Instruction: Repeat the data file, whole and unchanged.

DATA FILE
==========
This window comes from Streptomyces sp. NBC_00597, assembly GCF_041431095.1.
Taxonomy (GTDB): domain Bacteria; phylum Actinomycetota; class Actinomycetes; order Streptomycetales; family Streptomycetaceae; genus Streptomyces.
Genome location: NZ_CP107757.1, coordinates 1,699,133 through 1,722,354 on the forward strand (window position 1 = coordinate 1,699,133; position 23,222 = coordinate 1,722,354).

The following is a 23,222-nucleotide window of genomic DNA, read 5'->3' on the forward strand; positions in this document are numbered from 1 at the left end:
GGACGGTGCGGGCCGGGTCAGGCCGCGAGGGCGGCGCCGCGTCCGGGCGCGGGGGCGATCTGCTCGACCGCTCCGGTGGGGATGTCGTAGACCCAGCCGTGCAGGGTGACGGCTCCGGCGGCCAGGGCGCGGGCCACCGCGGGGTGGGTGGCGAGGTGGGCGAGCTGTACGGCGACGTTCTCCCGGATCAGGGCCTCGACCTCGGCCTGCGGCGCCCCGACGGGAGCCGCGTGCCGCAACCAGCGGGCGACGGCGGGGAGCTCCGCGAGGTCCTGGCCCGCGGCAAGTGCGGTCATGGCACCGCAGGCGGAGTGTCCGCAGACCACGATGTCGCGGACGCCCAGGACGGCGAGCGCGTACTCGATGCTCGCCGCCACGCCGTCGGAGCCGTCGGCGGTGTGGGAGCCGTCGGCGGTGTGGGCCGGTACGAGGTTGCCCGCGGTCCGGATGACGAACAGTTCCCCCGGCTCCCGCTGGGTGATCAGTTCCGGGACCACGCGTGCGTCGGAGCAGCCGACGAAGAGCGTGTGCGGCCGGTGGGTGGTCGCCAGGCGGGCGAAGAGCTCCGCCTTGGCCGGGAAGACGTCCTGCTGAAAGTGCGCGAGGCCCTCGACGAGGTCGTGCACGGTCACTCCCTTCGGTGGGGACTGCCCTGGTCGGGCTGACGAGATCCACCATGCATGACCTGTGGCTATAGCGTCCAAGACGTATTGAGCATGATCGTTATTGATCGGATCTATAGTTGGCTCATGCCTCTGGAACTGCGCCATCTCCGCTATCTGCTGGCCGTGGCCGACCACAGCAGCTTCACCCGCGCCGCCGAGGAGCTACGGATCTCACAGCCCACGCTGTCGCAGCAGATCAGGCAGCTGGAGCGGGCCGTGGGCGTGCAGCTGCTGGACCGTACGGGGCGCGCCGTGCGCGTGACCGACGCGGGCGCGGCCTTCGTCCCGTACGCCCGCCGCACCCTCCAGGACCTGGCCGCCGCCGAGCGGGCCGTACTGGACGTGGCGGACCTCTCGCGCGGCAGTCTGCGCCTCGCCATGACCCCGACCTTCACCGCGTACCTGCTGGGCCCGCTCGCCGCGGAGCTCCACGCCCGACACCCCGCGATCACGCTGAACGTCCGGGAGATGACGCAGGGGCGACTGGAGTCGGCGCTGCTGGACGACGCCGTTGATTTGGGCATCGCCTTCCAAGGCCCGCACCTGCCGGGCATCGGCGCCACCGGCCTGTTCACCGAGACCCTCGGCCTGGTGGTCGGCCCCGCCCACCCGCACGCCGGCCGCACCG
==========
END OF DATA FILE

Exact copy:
This window comes from Streptomyces sp. NBC_00597, assembly GCF_041431095.1.
Taxonomy (GTDB): domain Bacteria; phylum Actinomycetota; class Actinomycetes; order Streptomycetales; family Streptomycetaceae; genus Streptomyces.
Genome location: NZ_CP107757.1, coordinates 1,699,133 through 1,722,354 on the forward strand (window position 1 = coordinate 1,699,133; position 23,222 = coordinate 1,722,354).

The following is a 23,222-nucleotide window of genomic DNA, read 5'->3' on the forward strand; positions in this document are numbered from 1 at the left end:
GGACGGTGCGGGCCGGGTCAGGCCGCGAGGGCGGCGCCGCGTCCGGGCGCGGGGGCGATCTGCTCGACCGCTCCGGTGGGGATGTCGTAGACCCAGCCGTGCAGGGTGACGGCTCCGGCGGCCAGGGCGCGGGCCACCGCGGGGTGGGTGGCGAGGTGGGCGAGCTGTACGGCGACGTTCTCCCGGATCAGGGCCTCGACCTCGGCCTGCGGCGCCCCGACGGGAGCCGCGTGCCGCAACCAGCGGGCGACGGCGGGGAGCTCCGCGAGGTCCTGGCCCGCGGCAAGTGCGGTCATGGCACCGCAGGCGGAGTGTCCGCAGACCACGATGTCGCGGACGCCCAGGACGGCGAGCGCGTACTCGATGCTCGCCGCCACGCCGTCGGAGCCGTCGGCGGTGTGGGAGCCGTCGGCGGTGTGGGCCGGTACGAGGTTGCCCGCGGTCCGGATGACGAACAGTTCCCCCGGCTCCCGCTGGGTGATCAGTTCCGGGACCACGCGTGCGTCGGAGCAGCCGACGAAGAGCGTGTGCGGCCGGTGGGTGGTCGCCAGGCGGGCGAAGAGCTCCGCCTTGGCCGGGAAGACGTCCTGCTGAAAGTGCGCGAGGCCCTCGACGAGGTCGTGCACGGTCACTCCCTTCGGTGGGGACTGCCCTGGTCGGGCTGACGAGATCCACCATGCATGACCTGTGGCTATAGCGTCCAAGACGTATTGAGCATGATCGTTATTGATCGGATCTATAGTTGGCTCATGCCTCTGGAACTGCGCCATCTCCGCTATCTGCTGGCCGTGGCCGACCACAGCAGCTTCACCCGCGCCGCCGAGGAGCTACGGATCTCACAGCCCACGCTGTCGCAGCAGATCAGGCAGCTGGAGCGGGCCGTGGGCGTGCAGCTGCTGGACCGTACGGGGCGCGCCGTGCGCGTGACCGACGCGGGCGCGGCCTTCGTCCCGTACGCCCGCCGCACCCTCCAGGACCTGGCCGCCGCCGAGCGGGCCGTACTGGACGTGGCGGACCTCTCGCGCGGCAGTCTGCGCCTCGCCATGACCCCGACCTTCACCGCGTACCTGCTGGGCCCGCTCGCCGCGGAGCTCCACGCCCGACACCCCGCGATCACGCTGAACGTCCGGGAGATGACGCAGGGGCGACTGGAGTCGGCGCTGCTGGACGACGCCGTTGATTTGGGCATCGCCTTCCAAGGCCCGCACCTGCCGGGCATCGGCGCCACCGGCCTGTTCACCGAGACCCTCGGCCTGGTGGTCGGCCCCGCCCACCCGCACGCCGGCCGCACCG